“Moledet”and me (Very personal)

 

I was born in Israel in 1948 just few months after the establishment of the new state was declared.

Israel is my Native Land or Home Land.  In Hebrew we call it moledet. But the term “Moldet” has much deeper meaning and greater significance than its dictionary definition.

I believe that it is true for all of us Israelis, but mostly for people of my generation who were born and grew up during the first years of the young state, “moledet” carries a huge emotional load that is embedded in our system permanently.

We were taught to love our country and its landscapes, to totally identify with it, to be faithful and unconditionally devoted and to be ready to scarify our own lives for its defense. “It is sweet and honorable to die for our country” (probably taken from Latin “Dulce et decorum est pro patria mori”) is a phrase that every Israeli child, at least at that time, heard repeatedly and memorized.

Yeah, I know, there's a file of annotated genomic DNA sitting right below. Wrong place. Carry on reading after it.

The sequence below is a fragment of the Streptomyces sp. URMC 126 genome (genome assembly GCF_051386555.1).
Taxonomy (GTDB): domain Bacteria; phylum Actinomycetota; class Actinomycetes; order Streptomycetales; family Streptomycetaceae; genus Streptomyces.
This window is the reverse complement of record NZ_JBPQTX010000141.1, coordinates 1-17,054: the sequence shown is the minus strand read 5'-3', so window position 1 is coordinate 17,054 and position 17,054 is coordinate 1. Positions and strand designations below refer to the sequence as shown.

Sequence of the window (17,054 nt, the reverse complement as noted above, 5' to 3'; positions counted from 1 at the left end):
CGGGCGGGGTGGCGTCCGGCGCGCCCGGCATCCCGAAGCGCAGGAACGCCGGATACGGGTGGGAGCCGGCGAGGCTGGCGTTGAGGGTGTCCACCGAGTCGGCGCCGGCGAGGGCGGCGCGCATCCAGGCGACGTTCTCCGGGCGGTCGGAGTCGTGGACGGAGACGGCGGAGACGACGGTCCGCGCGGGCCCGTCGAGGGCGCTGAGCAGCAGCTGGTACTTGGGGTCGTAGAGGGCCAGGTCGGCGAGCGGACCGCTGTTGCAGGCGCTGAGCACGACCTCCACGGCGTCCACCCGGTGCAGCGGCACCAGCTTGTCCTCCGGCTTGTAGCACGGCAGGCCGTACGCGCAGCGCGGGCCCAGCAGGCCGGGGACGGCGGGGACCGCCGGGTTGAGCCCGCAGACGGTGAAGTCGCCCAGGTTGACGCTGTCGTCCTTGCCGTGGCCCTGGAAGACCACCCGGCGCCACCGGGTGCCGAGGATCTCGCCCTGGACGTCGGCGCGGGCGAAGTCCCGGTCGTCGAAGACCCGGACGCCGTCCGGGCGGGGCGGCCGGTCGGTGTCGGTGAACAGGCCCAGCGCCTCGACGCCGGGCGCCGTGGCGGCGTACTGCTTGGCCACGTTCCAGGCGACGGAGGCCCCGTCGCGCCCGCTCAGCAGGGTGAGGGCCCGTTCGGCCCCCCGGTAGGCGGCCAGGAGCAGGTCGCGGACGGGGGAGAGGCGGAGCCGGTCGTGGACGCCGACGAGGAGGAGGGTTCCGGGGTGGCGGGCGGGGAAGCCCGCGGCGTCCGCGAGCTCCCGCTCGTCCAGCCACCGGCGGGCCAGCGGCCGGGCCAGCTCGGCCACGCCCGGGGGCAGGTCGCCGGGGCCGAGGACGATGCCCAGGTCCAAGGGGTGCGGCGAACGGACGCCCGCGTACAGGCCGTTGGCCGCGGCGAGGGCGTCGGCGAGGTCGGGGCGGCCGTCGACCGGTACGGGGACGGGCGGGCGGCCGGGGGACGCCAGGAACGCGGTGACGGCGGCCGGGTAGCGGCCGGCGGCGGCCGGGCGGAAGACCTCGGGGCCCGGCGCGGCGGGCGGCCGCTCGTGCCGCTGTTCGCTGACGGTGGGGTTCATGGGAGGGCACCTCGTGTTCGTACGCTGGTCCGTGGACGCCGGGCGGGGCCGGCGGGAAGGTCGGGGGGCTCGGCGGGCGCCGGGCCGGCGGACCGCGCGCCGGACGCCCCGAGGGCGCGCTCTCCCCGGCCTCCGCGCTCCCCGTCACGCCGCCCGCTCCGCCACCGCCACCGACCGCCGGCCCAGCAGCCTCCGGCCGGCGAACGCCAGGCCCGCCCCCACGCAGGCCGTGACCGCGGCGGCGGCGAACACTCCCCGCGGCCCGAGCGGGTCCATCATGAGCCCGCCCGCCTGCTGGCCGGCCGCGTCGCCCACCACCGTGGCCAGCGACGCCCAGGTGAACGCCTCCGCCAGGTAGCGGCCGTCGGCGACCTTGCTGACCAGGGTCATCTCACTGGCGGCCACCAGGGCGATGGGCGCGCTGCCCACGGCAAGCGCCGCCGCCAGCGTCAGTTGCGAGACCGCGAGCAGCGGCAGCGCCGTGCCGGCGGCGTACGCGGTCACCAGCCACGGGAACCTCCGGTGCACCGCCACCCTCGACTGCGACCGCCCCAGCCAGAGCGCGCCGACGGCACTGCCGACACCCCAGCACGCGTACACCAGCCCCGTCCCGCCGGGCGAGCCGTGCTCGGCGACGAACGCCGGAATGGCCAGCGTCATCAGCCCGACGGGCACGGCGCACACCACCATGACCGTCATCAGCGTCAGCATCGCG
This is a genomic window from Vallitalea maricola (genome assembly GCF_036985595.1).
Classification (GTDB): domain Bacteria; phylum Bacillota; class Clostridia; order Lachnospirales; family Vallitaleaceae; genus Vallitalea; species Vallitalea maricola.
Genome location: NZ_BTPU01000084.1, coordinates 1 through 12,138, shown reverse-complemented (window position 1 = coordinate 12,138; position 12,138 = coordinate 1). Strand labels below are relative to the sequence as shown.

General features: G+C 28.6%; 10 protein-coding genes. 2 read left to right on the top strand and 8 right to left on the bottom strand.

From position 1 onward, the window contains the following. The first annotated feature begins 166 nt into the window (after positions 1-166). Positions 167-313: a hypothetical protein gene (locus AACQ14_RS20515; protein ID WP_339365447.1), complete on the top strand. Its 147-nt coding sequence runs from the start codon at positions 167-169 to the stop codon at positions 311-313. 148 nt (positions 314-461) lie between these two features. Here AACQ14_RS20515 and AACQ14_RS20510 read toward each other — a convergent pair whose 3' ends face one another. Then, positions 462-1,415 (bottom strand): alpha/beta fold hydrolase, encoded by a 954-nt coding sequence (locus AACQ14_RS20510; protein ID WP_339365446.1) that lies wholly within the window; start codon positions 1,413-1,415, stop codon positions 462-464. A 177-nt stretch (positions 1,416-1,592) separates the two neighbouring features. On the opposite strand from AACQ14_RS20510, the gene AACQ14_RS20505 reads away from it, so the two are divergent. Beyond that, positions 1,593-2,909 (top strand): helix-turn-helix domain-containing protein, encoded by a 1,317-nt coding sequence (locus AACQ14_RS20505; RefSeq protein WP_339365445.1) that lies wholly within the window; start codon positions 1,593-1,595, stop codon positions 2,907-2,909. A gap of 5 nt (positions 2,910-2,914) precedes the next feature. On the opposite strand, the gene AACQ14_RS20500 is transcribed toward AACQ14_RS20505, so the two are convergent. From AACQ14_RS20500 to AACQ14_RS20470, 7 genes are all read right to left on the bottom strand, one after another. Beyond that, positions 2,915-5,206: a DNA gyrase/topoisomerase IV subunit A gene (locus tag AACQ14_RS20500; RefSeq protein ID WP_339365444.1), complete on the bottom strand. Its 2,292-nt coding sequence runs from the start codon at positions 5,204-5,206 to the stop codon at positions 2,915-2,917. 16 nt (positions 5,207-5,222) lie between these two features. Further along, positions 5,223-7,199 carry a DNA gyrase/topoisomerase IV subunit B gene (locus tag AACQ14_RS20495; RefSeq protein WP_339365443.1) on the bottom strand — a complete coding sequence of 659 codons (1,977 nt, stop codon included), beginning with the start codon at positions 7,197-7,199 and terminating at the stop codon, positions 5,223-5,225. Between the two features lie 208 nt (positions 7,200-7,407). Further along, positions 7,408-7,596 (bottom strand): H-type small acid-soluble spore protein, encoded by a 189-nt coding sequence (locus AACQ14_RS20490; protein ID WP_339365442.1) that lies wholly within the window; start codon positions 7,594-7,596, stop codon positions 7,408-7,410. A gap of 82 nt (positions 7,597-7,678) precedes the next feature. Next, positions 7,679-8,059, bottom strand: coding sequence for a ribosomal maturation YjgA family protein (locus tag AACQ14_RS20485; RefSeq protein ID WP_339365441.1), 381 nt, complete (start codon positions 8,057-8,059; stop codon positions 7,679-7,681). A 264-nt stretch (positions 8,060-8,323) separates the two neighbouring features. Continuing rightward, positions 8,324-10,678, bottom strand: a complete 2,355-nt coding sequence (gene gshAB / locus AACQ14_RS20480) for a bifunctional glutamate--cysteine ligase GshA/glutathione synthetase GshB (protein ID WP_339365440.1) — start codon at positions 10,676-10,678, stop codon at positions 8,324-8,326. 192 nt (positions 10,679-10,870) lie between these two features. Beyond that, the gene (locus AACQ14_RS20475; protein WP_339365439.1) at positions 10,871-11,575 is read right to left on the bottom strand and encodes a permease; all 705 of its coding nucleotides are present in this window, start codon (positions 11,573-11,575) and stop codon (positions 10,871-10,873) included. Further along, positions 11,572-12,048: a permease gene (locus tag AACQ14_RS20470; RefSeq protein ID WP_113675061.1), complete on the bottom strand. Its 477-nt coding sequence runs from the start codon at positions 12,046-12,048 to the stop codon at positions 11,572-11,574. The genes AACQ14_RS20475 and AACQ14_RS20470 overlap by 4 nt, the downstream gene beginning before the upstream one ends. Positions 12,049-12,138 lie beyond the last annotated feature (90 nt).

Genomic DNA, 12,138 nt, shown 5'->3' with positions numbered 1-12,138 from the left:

And I was a good student.

In 2001 we as a family, decided to leave Israel, we were disappointed and hurt.

I cannot, and the truth is that I have no desire to forget, to erase or bury somewhere in one of the drawers of my mind, memories of my life in my homeland. Those memories are part of me. Memories about the monument sense of belonging and identity, memories of certainty of being right all Thus, the memory of the feelings that I am personally part of an historical event of immense importance, the creation of a new state for the Jewish people, a state that would be an example of morality, justice and wit.

Many things have happened since then and a lot of cracks and breaks has damaged the wall of blind trust, the undisputed justice and innocence.

A series of paintings which I called “Moledet and Me”, made in Central Valley New York, are an expression of a mixture of emotions, often contradictory to each other: love and anger, longing and loathing, nostalgia and frustration, affiliation and guilt, acceptance and criticism, all packed into small formats (acrylic and oil on canvases 8″x 10″), a kind of spontaneous personal diary.

No preliminary sketches. No morals. No conclusions.